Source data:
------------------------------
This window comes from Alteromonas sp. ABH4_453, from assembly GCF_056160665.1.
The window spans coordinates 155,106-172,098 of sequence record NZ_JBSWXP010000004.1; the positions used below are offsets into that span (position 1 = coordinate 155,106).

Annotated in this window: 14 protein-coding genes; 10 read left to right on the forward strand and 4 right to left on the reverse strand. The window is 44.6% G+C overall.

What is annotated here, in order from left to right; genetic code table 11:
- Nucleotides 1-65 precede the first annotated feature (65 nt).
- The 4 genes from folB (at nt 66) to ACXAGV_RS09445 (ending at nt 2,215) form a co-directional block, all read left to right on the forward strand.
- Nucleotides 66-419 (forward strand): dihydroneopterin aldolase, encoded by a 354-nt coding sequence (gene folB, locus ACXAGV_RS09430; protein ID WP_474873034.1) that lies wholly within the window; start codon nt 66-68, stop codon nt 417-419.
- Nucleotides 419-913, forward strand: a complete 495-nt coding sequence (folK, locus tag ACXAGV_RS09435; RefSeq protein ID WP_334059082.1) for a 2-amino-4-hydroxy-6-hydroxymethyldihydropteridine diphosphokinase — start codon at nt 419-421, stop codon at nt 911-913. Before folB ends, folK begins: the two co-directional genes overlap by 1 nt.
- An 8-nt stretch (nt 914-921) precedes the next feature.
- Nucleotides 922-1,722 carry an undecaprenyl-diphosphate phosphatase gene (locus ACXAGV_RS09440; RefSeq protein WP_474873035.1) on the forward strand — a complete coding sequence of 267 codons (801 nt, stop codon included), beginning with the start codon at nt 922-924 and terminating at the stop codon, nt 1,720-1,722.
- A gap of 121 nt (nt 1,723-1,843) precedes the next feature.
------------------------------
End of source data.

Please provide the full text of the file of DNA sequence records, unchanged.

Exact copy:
This window comes from Alteromonas sp. ABH4_453, from assembly GCF_056160665.1.
The window spans coordinates 155,106-172,098 of sequence record NZ_JBSWXP010000004.1; the positions used below are offsets into that span (position 1 = coordinate 155,106).

Annotated in this window: 14 protein-coding genes; 10 read left to right on the forward strand and 4 right to left on the reverse strand. The window is 44.6% G+C overall.

What is annotated here, in order from left to right; genetic code table 11:
- Nucleotides 1-65 precede the first annotated feature (65 nt).
- The 4 genes from folB (at nt 66) to ACXAGV_RS09445 (ending at nt 2,215) form a co-directional block, all read left to right on the forward strand.
- Nucleotides 66-419 (forward strand): dihydroneopterin aldolase, encoded by a 354-nt coding sequence (gene folB, locus ACXAGV_RS09430; protein ID WP_474873034.1) that lies wholly within the window; start codon nt 66-68, stop codon nt 417-419.
- Nucleotides 419-913, forward strand: a complete 495-nt coding sequence (folK, locus tag ACXAGV_RS09435; RefSeq protein ID WP_334059082.1) for a 2-amino-4-hydroxy-6-hydroxymethyldihydropteridine diphosphokinase — start codon at nt 419-421, stop codon at nt 911-913. Before folB ends, folK begins: the two co-directional genes overlap by 1 nt.
- An 8-nt stretch (nt 914-921) precedes the next feature.
- Nucleotides 922-1,722 carry an undecaprenyl-diphosphate phosphatase gene (locus ACXAGV_RS09440; RefSeq protein WP_474873035.1) on the forward strand — a complete coding sequence of 267 codons (801 nt, stop codon included), beginning with the start codon at nt 922-924 and terminating at the stop codon, nt 1,720-1,722.
- A gap of 121 nt (nt 1,723-1,843) precedes the next feature.